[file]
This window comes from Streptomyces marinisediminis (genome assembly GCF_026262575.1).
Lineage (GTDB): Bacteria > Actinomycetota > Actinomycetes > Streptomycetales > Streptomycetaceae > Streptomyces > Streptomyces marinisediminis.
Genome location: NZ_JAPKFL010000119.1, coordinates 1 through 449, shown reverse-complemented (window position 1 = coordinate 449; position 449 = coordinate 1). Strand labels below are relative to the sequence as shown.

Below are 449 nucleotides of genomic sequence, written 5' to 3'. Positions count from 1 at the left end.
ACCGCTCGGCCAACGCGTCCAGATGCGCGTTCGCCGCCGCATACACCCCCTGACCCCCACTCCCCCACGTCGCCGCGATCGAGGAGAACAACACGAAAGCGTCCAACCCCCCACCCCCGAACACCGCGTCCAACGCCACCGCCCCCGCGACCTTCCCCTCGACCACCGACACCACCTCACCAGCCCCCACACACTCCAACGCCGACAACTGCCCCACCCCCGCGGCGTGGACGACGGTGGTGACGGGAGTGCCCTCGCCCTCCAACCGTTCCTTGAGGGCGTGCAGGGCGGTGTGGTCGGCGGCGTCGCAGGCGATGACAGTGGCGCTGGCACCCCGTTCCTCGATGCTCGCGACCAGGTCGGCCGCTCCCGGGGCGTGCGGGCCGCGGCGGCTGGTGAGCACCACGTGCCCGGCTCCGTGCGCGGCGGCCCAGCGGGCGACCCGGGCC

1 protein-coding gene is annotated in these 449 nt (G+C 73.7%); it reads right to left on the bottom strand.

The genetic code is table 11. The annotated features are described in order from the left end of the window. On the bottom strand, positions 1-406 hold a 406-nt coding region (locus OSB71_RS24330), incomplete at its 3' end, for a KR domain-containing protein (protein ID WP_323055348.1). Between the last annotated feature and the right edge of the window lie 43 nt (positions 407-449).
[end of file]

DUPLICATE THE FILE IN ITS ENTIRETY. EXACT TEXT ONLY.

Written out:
This window comes from Streptomyces marinisediminis (genome assembly GCF_026262575.1).
Lineage (GTDB): Bacteria > Actinomycetota > Actinomycetes > Streptomycetales > Streptomycetaceae > Streptomyces > Streptomyces marinisediminis.
Genome location: NZ_JAPKFL010000119.1, coordinates 1 through 449, shown reverse-complemented (window position 1 = coordinate 449; position 449 = coordinate 1). Strand labels below are relative to the sequence as shown.

Below are 449 nucleotides of genomic sequence, written 5' to 3'. Positions count from 1 at the left end.
ACCGCTCGGCCAACGCGTCCAGATGCGCGTTCGCCGCCGCATACACCCCCTGACCCCCACTCCCCCACGTCGCCGCGATCGAGGAGAACAACACGAAAGCGTCCAACCCCCCACCCCCGAACACCGCGTCCAACGCCACCGCCCCCGCGACCTTCCCCTCGACCACCGACACCACCTCACCAGCCCCCACACACTCCAACGCCGACAACTGCCCCACCCCCGCGGCGTGGACGACGGTGGTGACGGGAGTGCCCTCGCCCTCCAACCGTTCCTTGAGGGCGTGCAGGGCGGTGTGGTCGGCGGCGTCGCAGGCGATGACAGTGGCGCTGGCACCCCGTTCCTCGATGCTCGCGACCAGGTCGGCCGCTCCCGGGGCGTGCGGGCCGCGGCGGCTGGTGAGCACCACGTGCCCGGCTCCGTGCGCGGCGGCCCAGCGGGCGACCCGGGCC

1 protein-coding gene is annotated in these 449 nt (G+C 73.7%); it reads right to left on the bottom strand.

The genetic code is table 11. The annotated features are described in order from the left end of the window. On the bottom strand, positions 1-406 hold a 406-nt coding region (locus OSB71_RS24330), incomplete at its 3' end, for a KR domain-containing protein (protein ID WP_323055348.1). Between the last annotated feature and the right edge of the window lie 43 nt (positions 407-449).